…with, perhaps, some lessons for most everything else.
I went to the launch of my old dean Colin Mayer’s new book Firm Commitment a few days ago. I’ve just dipped into the book briefly but the associated lecture (and this article) got me thinking.
The brief version of the lecture says, in essence, “The corporation and limited liability is overall a good thing, and has many benefits for us as a whole – both in innovaiton and in creating productive goods and services efficiently, but we’re doing it wrong. We need to balance the needs of shareholders with employees, customers, the communities in which companies operate, and other stakeholders. There’s a ten point list of how to do it right.
So, so far so good.
Then I started thinking about how the corporation relates to information security. Me, I’m a die-hard Schneier-ist. Bruce Schneier wrote the book and the algorithms and papers, then realised that security is actually a human problem.
Regulation and cryptography
There are a lot of arguments that regulations stifle innovation and investment. Whether or not this is true, however, Mayer makes an excellent and interesting point: when we regulate heavily, businesses move to invest in other, less-regulated areas. Case in point: the financial crisis. If business lending is difficult, then investors will move to more and more complex derivatives, hedge funds, etc.
On the cryptography side, we keep making faster and faster computers which can, eventually, crack passwords. The fundamental security of that cryptography, however, doesn’t matter at all when your password is “password”. Now, of course, there’s OpenID, but I don’t want to give up all my Twitter/Facebook/Google/whatever data.
The problem is one of user behaviour. Regulation (and cryptography) have their place, but how can we get humans behaving better?
PEBKAC and morality
There’s a joke in IT support ticketing systems – you used to not be able to put in “user error”, because managers & CEOs didn’t like it, so along with acronyms came PEBKAC: Problem Exists Between Keyboard and Chair”. Same thing, different words.
Just as there’s no substute for having good passwords, not writing them on post-its under keyboards, not using your ATM PIN as your network password (something a CFO of mine once did, until a password audit an a quiet word), there’s also no subsitute for having – and using – morality.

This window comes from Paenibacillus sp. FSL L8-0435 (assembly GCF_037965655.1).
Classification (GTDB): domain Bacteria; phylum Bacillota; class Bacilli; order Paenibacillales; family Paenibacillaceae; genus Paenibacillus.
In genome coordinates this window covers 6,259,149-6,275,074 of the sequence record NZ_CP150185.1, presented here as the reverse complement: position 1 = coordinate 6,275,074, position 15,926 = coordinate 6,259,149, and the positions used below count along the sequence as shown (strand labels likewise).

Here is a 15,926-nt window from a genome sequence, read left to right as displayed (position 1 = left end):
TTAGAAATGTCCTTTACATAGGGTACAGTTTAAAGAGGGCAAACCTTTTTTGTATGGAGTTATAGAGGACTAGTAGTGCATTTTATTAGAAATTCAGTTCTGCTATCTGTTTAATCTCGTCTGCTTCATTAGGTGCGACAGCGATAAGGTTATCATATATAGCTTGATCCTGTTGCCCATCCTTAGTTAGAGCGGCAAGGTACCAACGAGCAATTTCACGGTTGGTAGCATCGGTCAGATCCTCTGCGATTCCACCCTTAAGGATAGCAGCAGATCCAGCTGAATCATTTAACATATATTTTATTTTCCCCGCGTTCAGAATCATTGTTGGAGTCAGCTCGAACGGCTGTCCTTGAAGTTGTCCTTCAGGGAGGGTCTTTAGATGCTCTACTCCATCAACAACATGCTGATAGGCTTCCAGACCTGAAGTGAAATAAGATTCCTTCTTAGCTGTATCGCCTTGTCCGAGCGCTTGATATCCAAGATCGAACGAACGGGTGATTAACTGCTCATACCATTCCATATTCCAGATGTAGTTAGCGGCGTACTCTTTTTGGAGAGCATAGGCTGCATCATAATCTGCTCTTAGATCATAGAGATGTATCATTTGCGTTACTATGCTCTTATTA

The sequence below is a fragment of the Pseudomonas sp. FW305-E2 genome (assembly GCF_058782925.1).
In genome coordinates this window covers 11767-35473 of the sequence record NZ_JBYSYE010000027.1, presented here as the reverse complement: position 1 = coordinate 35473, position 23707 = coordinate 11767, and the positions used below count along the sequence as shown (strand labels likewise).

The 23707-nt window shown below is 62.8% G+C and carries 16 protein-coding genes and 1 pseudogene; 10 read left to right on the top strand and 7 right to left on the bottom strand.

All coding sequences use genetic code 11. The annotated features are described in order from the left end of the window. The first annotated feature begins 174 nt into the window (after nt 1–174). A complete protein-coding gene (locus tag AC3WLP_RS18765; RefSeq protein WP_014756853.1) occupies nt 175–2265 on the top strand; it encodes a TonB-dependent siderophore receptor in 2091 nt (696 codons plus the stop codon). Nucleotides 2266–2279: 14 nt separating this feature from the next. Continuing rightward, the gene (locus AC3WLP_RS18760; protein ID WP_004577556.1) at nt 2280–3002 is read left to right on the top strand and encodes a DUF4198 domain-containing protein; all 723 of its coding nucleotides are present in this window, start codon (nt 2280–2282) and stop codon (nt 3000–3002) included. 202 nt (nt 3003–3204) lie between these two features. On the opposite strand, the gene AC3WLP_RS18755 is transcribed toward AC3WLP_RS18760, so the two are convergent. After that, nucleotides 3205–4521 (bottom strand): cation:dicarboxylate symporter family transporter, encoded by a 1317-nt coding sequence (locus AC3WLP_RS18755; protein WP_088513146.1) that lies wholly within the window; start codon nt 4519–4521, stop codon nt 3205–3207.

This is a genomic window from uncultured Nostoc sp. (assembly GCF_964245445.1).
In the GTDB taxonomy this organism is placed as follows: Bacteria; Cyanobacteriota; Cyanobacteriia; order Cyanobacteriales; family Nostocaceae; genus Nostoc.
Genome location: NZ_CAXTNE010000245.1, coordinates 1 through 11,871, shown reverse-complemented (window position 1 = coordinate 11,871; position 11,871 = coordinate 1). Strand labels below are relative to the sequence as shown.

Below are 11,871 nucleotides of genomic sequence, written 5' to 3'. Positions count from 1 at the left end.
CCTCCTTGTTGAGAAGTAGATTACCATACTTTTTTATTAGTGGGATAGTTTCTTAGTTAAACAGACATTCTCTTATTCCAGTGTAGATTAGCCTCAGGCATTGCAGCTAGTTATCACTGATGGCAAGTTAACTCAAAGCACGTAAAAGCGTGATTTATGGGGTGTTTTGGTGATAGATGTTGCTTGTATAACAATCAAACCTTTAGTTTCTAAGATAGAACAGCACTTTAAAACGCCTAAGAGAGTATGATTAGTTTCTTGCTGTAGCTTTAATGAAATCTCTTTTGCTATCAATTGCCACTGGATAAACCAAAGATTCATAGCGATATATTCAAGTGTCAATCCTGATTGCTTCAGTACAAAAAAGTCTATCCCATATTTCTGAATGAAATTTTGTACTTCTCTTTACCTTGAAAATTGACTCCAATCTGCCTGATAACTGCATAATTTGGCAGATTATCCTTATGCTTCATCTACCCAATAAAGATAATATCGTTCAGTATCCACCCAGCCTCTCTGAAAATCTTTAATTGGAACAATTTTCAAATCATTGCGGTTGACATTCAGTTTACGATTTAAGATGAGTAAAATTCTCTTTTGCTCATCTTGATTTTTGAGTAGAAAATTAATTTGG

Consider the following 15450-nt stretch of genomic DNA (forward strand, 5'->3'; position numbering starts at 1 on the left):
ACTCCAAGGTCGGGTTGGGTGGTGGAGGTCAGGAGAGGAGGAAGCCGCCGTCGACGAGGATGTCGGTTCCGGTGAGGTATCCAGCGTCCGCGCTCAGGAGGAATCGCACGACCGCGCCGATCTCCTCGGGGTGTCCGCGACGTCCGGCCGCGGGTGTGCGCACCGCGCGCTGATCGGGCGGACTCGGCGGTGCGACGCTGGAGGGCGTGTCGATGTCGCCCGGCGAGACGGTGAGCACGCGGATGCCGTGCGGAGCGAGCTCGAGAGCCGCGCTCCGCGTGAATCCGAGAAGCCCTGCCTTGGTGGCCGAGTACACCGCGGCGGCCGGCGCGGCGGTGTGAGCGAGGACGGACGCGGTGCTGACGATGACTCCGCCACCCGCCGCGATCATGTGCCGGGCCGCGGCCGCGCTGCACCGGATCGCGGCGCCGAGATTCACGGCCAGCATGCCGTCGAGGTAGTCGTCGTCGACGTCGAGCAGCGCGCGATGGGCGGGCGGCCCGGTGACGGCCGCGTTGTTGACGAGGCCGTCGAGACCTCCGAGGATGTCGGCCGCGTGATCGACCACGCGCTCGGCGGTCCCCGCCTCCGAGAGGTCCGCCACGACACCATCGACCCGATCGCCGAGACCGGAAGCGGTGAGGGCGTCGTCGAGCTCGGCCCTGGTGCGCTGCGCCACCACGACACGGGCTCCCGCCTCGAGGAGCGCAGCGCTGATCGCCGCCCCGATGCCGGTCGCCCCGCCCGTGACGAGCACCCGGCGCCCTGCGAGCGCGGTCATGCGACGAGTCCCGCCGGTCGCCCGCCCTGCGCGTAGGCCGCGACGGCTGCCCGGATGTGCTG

Of course, we still do the above. We use post-it notes and everything. And when Barclay’s pays a massive LIBOR-fixing fine, their share price bounces up. Notably, the same happens (After an initial drop around 15th Jan) with Tesco following the horse meat scandal.
Complexity versus FUD
In Information Security, there’s a term known as FUD. That stands for Fear, Uncertainty, and Doubt. It’s what causes us to take our shoes off in American airports and why we can’t take containers over 100ml on aeroplanes with us. There’s no rational basis for either, or, if the rational basis did exist, they’d take away our pencils, too.
Complexity in financial markets kind of works the same way. The narrative, broadly, goes something like: “We’re too big to fail. We’re too big to jail. No one understands this stuff except us. We’re the captains of industry. So many people will be out of a job if something happens to us.”
Both of these are ridiculous assertions. Security technology should be used to make us more secure, period. TSA full body scanners miss metal. Profiling is immoral, possibly illegal, and doesn’t work. Pat-downs are hard to do properly as well.
Seriously, do we think that it’s that hard to manage finance and big companies well? There are loads of people who do it. You don’t need to pay massive salaries – there’s little correllation between well-managed companies and executive pay, except sometimes a negative correllation.
The cathedral (shareholders) versus the bazaar (stakeholders)
Eric Raymond wrote a seminal paper on the history of software development, and why open source was good. Fundamentally, it was a discussion of using command-and-control system versus bottom-up development, where users who understand problems deeply solve them.
All shareholders are not equal in a company: often, shareholders exist for days, hours, or even seconds, yet those shareholders are equal in corporate governance to shareholders who stick around for years, leaving their capital tied up in the company. This raises the cost of capital and due diligence to the company, and means the company becomes more short-term oriented, focussing on quarterly numbers rather than focussing on industry lifecycles.
Getting companies closer to the employees, the communities in which they work, their management teams, and doing these things in an open fashion will create more productive labour, more resilient companies, and stronger societies, just in the way that open source software tends to be more secure, have fewer bugs, and has robust interfaced built in.